All Health's Breaking Loose: Let¿s nail this one down

Your body sends out ongoing signals that tell the world about your health: Your posture, the look on your face, the clarity of your eyes, your energy level and your mood are just a few.

But your finger and toe nails also have quite a lot to say about you.

For example, with the growth rate of approximately 0.1 mm every day — that’s about 1 cm (0.4 inches) every 100 days — your grooming skills are immediately visible, especially now, since nails grow faster in the summer. They also grow faster on your right hand if you're right-handed person; or they grow faster on your left hand if you're a “lefty.”

Men’s nails grow faster than women’s nails, and kids grow faster than adults, so get the clippers out accordingly.

Let’s get to the important, on-display health information about you.

Look down at your hands, here’s what you’ve got: nail plates, the part you see, or what you call your nails; nail beds, or the skin beneath the nail plates; cuticles, or the tissue that curves around the base of the nail and overlaps slightly; nail folds, or the skin that supports and frames the nail on three sides; the lunula, the whitish half-moon shape at the base of your nails, and the matrix, the hidden part of the nail unit, under the cuticle.

As new cells grow in the matrix, the old cells are pushed out, forming what you see as your nail. Your nails are composed mostly of keratin, a hardened protein also found in skin and hair. Since shapes and textures can be genetic, your hands may resemble your mother’s or other family member’s hands.

The color and texture of your nails can be a warning sign to underlying medical conditions because your fingernails are produced by living skin cells in your fingers. So just like your skin, they can tell us how you’re doing.

A major illness will cause a deep horizontal groove to form in the nail plate. White or pale nails may indicate liver disease or anemia. Red cuticles may indicate lupus while thick, yellow, slow growing nails may indicate lung problems or emphysema.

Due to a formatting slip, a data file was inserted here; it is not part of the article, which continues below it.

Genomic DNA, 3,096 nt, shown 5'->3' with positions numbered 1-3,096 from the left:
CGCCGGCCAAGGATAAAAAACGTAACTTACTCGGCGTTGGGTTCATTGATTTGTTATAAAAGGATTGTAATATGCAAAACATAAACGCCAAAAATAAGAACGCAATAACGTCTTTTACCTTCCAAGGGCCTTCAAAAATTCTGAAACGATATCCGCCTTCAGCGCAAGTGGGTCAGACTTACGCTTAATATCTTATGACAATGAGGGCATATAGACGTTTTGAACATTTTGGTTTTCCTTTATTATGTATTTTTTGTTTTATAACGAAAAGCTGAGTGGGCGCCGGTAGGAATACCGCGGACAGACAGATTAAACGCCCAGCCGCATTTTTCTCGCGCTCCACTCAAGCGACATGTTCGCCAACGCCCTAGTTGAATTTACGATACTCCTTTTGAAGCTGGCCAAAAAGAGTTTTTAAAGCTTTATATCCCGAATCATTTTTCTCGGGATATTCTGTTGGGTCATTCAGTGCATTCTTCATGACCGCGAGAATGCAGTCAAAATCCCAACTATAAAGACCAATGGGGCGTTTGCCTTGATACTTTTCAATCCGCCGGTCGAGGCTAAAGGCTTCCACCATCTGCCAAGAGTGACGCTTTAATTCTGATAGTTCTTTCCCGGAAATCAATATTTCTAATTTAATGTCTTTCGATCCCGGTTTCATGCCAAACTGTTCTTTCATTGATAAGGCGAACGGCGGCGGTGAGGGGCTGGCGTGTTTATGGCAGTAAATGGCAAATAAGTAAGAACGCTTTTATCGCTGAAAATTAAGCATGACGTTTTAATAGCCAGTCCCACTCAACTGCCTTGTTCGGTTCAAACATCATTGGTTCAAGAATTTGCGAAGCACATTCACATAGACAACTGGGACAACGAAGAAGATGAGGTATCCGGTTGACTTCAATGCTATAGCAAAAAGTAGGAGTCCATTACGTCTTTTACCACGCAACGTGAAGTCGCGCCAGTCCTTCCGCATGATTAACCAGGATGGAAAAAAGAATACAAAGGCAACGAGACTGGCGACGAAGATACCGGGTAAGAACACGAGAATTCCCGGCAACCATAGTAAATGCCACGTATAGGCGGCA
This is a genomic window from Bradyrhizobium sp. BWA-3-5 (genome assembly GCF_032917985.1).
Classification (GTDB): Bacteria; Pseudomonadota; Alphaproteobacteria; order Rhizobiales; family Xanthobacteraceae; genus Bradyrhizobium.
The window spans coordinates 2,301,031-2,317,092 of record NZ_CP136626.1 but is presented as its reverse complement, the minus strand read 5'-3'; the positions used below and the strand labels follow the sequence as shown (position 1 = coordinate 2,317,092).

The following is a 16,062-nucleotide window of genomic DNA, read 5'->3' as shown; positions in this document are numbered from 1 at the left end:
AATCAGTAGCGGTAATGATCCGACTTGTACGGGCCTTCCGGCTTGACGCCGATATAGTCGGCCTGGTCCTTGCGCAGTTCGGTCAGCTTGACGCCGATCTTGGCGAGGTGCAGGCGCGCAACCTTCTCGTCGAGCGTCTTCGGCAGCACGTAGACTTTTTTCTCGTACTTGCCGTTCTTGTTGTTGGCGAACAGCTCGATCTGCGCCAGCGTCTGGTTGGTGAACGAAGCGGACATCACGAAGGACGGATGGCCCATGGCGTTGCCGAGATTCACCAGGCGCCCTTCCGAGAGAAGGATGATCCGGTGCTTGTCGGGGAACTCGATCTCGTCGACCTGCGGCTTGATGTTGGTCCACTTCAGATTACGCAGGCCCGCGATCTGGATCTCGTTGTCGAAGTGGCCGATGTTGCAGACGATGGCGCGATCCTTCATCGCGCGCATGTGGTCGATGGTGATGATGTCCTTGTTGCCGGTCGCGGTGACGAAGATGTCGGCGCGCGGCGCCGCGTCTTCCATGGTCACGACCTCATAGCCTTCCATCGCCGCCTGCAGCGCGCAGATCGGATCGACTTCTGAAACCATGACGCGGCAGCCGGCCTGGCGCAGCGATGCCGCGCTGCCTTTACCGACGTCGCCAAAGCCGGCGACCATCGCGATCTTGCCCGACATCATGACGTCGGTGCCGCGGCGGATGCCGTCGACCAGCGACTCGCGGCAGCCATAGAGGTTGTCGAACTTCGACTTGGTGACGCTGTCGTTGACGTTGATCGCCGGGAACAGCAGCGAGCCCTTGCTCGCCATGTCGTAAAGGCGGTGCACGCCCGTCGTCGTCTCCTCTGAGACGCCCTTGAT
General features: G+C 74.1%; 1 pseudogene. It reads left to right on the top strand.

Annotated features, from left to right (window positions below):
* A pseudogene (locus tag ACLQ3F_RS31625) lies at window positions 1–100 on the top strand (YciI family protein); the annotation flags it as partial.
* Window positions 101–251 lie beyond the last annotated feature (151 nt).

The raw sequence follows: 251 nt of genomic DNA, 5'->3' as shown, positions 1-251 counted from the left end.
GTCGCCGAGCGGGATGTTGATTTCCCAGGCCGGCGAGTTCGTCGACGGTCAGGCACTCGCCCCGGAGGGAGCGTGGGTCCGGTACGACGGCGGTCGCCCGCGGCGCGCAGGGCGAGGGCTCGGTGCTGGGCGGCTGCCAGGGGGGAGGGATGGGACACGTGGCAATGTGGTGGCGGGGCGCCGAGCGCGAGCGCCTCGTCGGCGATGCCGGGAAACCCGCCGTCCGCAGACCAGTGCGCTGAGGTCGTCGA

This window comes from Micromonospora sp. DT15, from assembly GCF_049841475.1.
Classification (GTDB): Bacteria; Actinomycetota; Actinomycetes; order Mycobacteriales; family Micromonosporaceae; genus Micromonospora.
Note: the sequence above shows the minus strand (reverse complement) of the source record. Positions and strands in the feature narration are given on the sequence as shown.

Redness under the nail sometimes accompanies heart disease, and brownish nails may indicate kidney problems. Yellow or green discoloration may result from a respiratory condition, such as chronic bronchitis, and extremely brittle or split nails may indicate an under-active thyroid.

Paramedics often use fingernail beds as an indicator of tissue perfusion when checking an individual who may be in shock. They gently press and release the fingernail bed, which briefly turns the nail white. If it does not return to a pink color within 1 or 2 seconds, shock may be indicated.

Wearing nail polish puts a lacquer seal over the nail plate, so it’s a good idea to let your fingers and toes go “au naturelle” whenever possible. This allows the nail plate and surrounding area to breathe and form its protective layers without being smothered by polish or stripped by removers that contain acetone.

Living under your nails is a cornucopia of fungi and disease-causing bacteria, which is why you’ll want to keep your fingers and nails out of your mouth, and your nail file to yourself. They can spread fungus, so think of your nail file as a personal item, like a toothbrush.

Cotton-lined rubber gloves will protect your hands and nails when using harsh chemicals or hot water, even if it’s only for a few minutes. And a little botanical moisturizer or olive oil massaged into nails and hands will revive dry or stressed nails.

So check them often, trim them carefully, and keep them clean. Pretty simple, I think we can all nail this one down.

Check my website for more information and to see my new “Tip of The Week” video.

LOA BLASUCCI lives in La Cañada and teaches courses at the Community Center of La Cañada Flintridge. Her website is

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